SEO explained: the impact of alt texts

Olha Bespalova
Olha Bespalova
A
Alt texts are HTML attributes used to describe images. Why should you use them and how can they benefit both your audience and your SEO? Read this article to find out.
Reading Time: 4 minutes

Adding images to your blog posts can boost traffic massively. Buzzsumo’s statistics show that articles with images placed every 75–100 words receive double the shares of articles with fewer images, and a minimum of 30 more shares than articles with more.

 

Buzzsumo’s statistics show that articles with images placed every 75–100 words receive double the shares of articles with fewer images, and a minimum of 30 more shares than articles with more.
Source: Buzzsumo
 

However, if you want to maximise SEO impact, merely adding images to your posts is not enough. You need to add alt texts to make the most out of it.

 

WHAT ARE ALT TEXTS?

Alt texts, also known as alt descriptions, alt attributes, and the most commonly used yet technically incorrect term, alt tags, are HTML attributes. They are applied to image tags within the HTML code, describing the appearance and function of an image on a webpage. This is how they look: <img src=”image.png” alt=”alt text is placed here”>

 

WHY ARE ALT TEXTS IMPORTANT?

If your browser is unable to process images or fails to show the image due to a slow internet connection, you will see the image’s alt text instead, and will be able to understand what the picture was about. The same goes for screen readers; these are browsers used by blind and visually impaired people. Writing an alt text doesn’t take you much time, but can be extremely useful to them. Furthermore, alt texts could contribute to image SEO. The search crawlers used by Google and other search engines cannot see images on a page the way we do. So if an image lacks an alt text, it could be possibly misinterpreted. This could lead to you ranking for unintended keywords or missing out on a ranking altogether. On the other hand, writing a proper alt text is another opportunity to include a target keyword in the post or on the webpage. Of course, it has to describe an image at the same time.

 

On the other hand, writing a proper alt text is another opportunity to include a target keyword in the post or on the webpage.

 

HOW TO CREATE GOOD ALT TEXTS?

Here are some simple rules that will help make your alt texts better.

 

1: DESCRIBE THE IMAGE AS SPECIFICALLY AS YOU CAN

This is the fundamental and most important rule. Think of people who cannot see the image and try to find a way to explain it to them well. Keep in mind that images need to convey a specific value or meaning. If they don’t, they should live within the CSS code, not HTML.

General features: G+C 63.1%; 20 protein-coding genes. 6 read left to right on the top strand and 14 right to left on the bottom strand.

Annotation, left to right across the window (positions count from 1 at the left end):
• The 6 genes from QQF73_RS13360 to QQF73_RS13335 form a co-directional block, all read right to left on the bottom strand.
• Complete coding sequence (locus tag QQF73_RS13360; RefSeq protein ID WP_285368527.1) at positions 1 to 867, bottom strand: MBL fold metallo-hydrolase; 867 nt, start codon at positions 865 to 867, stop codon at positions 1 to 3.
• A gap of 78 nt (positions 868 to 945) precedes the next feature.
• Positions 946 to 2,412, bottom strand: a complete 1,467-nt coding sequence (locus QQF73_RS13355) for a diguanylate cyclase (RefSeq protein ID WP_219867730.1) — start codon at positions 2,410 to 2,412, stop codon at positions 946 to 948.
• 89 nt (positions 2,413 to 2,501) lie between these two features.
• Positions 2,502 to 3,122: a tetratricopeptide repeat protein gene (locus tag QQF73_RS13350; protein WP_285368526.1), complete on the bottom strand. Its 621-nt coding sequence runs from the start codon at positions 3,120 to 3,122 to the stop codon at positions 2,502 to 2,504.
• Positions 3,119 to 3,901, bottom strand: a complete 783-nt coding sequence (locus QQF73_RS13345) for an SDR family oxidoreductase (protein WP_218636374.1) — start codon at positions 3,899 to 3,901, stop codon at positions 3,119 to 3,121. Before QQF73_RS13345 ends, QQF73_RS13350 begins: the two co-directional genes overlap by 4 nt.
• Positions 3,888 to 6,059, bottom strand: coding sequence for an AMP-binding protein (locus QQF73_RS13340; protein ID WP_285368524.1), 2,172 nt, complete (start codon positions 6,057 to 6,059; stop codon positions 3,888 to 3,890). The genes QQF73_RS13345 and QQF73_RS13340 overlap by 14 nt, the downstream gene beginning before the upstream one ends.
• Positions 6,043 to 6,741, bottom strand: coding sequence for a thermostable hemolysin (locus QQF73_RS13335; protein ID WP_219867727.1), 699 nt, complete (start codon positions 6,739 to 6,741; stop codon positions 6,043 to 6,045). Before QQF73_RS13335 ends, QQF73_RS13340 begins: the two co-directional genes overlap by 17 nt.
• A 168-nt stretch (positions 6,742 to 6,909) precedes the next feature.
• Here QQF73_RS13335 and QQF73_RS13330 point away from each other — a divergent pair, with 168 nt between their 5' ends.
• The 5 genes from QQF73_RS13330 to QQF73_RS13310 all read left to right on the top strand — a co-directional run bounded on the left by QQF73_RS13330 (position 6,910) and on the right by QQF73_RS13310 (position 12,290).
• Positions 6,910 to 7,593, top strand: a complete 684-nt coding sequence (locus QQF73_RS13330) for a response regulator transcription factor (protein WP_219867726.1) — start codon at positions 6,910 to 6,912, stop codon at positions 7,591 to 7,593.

2: KEEP IT SHORT

Though the details are essential, you should not make an alt text too long. The golden rule is to stick with 125 characters or less. If you do intend to create a more extended description (when an image is a complex one, for example) use the longdesc=”” tag.

 

3: WORK ON YOUR KEYWORDS

We’ve already mentioned above that alt texts are an excellent opportunity to add an extra keyword or two to the webpage, making it even more relevant to specific search queries. However, this doesn’t mean that you should make alt texts consist of keywords only. Just like with blog posts, keywords are important, but shouldn’t be overdone. Keyword stuffing could cause you SEO troubles instead of SEO perks, so be sure to use keywords wisely. Write the description of an image organically first, and then place a keyword or two in it if possible.

 

However, this doesn’t mean that you should make alt texts consist of keywords only.

 

4: AVOID INCLUDING “IMAGE OF”, “PICTURE OF”, OR THE LIKE

As it’s the alt text, it’s already assumed that it’s referring to an image. There is no need to specify that once again.

 

5: BE CAREFUL WITH PRIORITISING

Only prioritise alt texts for image-heavy pages that don’t have much text. Keep in mind that such texts shouldn’t be prioritised over titles, meta descriptions, and other SEO deliverables.

 

6: REMEMBER THE BUTTONS

Buttons are images as well. If you use them in forms on your website, you should give them alt texts too. In this case, the texts will describe the functions of the buttons: “Sign up”, “Buy now”, “Search”, etc.

 

OKAY, BETTER, BEST

It’s always good to learn from example. That’s why we want to offer you some great examples of various alt texts.

 

couple in sweaters on a forest walk
Source: Unsplash

Okay alt text: <img src=”couple.jpg” alt=”couple in a forest”>
Better alt text: <img src=”couple.jpg” alt=”couple on a forest walk”>
Best alt text: <img src=”couple.jpg” alt=”couple in sweaters on a forest walk”>

 

woman in a red dress among sunflowers
Source: Unsplash

Okay alt text: <img src=”couple.jpg” alt=”woman in a flower field”>
Better alt text: <img src=”couple.jpg” alt=”woman in a sunflower field”>
Best alt text: <img src=”couple.jpg” alt=”woman in a red dress among sunflowers”>

 


Source: Unsplash

Okay alt text: <img src=”couple.jpg” alt=”black dog”>
Better alt text: <img src=”couple.jpg” alt=”black pug”>
Best alt text: <img src=”couple.jpg” alt=”black pug wearing yellow raincoat”>

It doesn’t take much time to create good alt texts once you’ve figured out how they’re done. However, finding time to craft them can benefit both your audience and your SEO strategy. We hope that these tips will help make your alt texts simple yet efficient.